Before the mission, Grant had been briefed that Duval was the prime suspect as a potential surgical assassin, but as the mission progresses, he instead begins to suspect Michaels. During the surgery, Dr. Michaels knocks out Owens and takes control of Proteus while the rest of the crew is outside for the operation. As Duval finishes removing the clot with the laser, Michaels tries to crash the submarine into the same area of Benes' brain to kill him. Grant fires the laser at the ship, causing it to veer away and crash, and Michaels to get trapped in the wreckage with the controls pinning him to the seat, which attracts the attention of white blood cells. While Grant saves Owens from the Proteus, Michaels is killed when a white blood cell consumes the ship. The remaining crew quickly swim to one of Benes' eyes and escape through a tear duct seconds before returning to normal size.
The film was the original idea of Otto Klement and Jerome Bixby. They sold it to Fox, which announced the film would be "the most expensive science-fiction film ever made." Richard Fleischer was assigned to direct and Saul David to produce; both men had worked at the studio before. Fleischer had originally studied medicine and human anatomy in college before choosing to be a movie director. Harry Kleiner was brought in to work on the script.
The budget was set at $5 million. The budget went up to $6 million, $3 million of which went on the sets and $1 million on test footage.
The Proteus submarine was constructed as a full-size set piece 42 feet long, first seen in the "miniaturizer" room and later in scenes set outside the lung and inside the inner ear, when the cast was to be seen "swimming" (actually suspended by wires) outside the submarine. The full-size Proteus mockup contained all the interior sets that the actors are seen in to represent the interior of the submarine, with sections that could be pulled out to allow for cameras and crew to film the interior. The submarine was also constructed in miniature, including a large miniature around five feet in length that could be flown on wires in the abstract sets representing the inside of the human body. The heart and brain sets built to accommodate the five-foot miniature filled a soundstage on the Fox lot—these were filmed "dry for wet," with floating, blob-shaped elements meant to be blood cells filmed separately and composited over the footage. A smaller, 18-inch miniature of the Proteus was constructed to operate in liquid for a shot of the submarine bursting through an arterial wall early in the movie. A tiny Proteus miniature just a few inches in length was made for the miniaturization sequence to show the ship being picked up by a "precision handling device" and dropped into a large glass cylinder which was then miniaturized to become part of a syringe that would inject the Proteus into the brain-injured scientist.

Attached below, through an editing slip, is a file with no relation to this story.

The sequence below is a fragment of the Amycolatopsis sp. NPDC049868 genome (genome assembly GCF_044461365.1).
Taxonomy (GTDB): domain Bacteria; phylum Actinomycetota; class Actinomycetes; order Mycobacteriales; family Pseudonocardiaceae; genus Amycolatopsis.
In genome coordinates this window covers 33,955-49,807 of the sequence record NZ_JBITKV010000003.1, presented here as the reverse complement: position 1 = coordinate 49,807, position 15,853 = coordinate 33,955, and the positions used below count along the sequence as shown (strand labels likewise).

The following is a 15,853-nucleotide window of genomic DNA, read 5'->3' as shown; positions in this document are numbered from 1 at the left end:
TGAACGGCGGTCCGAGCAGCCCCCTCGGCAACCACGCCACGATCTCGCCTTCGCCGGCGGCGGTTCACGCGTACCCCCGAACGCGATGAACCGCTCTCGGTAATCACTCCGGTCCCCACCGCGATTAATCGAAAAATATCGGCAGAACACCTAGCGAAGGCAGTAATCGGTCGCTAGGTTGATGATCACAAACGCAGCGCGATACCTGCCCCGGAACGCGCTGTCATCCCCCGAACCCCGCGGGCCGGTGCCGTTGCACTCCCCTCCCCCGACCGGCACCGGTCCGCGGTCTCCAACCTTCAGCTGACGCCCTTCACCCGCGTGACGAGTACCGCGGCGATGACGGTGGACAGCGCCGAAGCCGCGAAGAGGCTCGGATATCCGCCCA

The film starred Stephen Boyd, making his first Hollywood movie in five years. It was the first role at Fox for Raquel Welch, who was put under contract to the studio after being spotted in a beauty contest by Saul David's wife.
For the technical and artistic elaboration of the subject, Fleischer asked for the collaboration of two people of the crew that he had worked with on the production of 20,000 Leagues Under the Sea, the film he directed for Walt Disney in 1954. The designer of the Nautilus from the Jules Verne adaptation, Harper Goff, also designed the Proteus; the same technical advisor, Fred Zendar, collaborated on both productions.
At one point in the movie's preproduction it was positioned as one of the Derek Flint spy spoof movies starring James Coburn, which were produced by 20th Century Fox and Saul David. Several script pages sampled in the bonus features of the 2012 DVD release of Fantastic Voyage show Stephen Boyd's Grant character (who, like Flint, is a secret agent) being identified as Flint, and some of Flint's wisecracks about not wanting to be miniaturized survive to be uttered by Boyd's Grant in Fantastic Voyage. Years later comic actor Mike Myers proposed making an installment of his own Austin Powers spy spoof movies called Shagtastic Voyage, in which Powers would be injected into the body of Dr. Evil.